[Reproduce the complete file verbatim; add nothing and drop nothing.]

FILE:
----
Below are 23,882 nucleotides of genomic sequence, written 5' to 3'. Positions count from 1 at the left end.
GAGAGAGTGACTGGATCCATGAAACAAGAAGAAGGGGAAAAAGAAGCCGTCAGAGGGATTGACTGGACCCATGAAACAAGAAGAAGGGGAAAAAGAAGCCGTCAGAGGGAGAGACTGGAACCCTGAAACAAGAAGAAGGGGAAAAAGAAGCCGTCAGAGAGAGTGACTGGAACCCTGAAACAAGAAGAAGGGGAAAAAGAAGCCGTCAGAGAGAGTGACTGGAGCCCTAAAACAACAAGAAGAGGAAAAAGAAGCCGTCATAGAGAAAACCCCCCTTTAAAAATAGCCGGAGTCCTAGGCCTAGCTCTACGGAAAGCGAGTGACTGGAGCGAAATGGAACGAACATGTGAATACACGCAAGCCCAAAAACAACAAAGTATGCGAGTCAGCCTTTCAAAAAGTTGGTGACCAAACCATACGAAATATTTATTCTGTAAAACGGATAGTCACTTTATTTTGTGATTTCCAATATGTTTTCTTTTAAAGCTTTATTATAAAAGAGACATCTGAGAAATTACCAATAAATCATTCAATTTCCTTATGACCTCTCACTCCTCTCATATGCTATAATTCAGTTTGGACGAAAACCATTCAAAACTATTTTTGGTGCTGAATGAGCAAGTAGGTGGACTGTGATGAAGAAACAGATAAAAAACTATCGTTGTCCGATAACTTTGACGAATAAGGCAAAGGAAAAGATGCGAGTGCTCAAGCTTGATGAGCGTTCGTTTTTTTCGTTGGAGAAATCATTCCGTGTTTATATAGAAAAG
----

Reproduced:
Below are 23,882 nucleotides of genomic sequence, written 5' to 3'. Positions count from 1 at the left end.
GAGAGAGTGACTGGATCCATGAAACAAGAAGAAGGGGAAAAAGAAGCCGTCAGAGGGATTGACTGGACCCATGAAACAAGAAGAAGGGGAAAAAGAAGCCGTCAGAGGGAGAGACTGGAACCCTGAAACAAGAAGAAGGGGAAAAAGAAGCCGTCAGAGAGAGTGACTGGAACCCTGAAACAAGAAGAAGGGGAAAAAGAAGCCGTCAGAGAGAGTGACTGGAGCCCTAAAACAACAAGAAGAGGAAAAAGAAGCCGTCATAGAGAAAACCCCCCTTTAAAAATAGCCGGAGTCCTAGGCCTAGCTCTACGGAAAGCGAGTGACTGGAGCGAAATGGAACGAACATGTGAATACACGCAAGCCCAAAAACAACAAAGTATGCGAGTCAGCCTTTCAAAAAGTTGGTGACCAAACCATACGAAATATTTATTCTGTAAAACGGATAGTCACTTTATTTTGTGATTTCCAATATGTTTTCTTTTAAAGCTTTATTATAAAAGAGACATCTGAGAAATTACCAATAAATCATTCAATTTCCTTATGACCTCTCACTCCTCTCATATGCTATAATTCAGTTTGGACGAAAACCATTCAAAACTATTTTTGGTGCTGAATGAGCAAGTAGGTGGACTGTGATGAAGAAACAGATAAAAAACTATCGTTGTCCGATAACTTTGACGAATAAGGCAAAGGAAAAGATGCGAGTGCTCAAGCTTGATGAGCGTTCGTTTTTTTCGTTGGAGAAATCATTCCGTGTTTATATAGAAAAG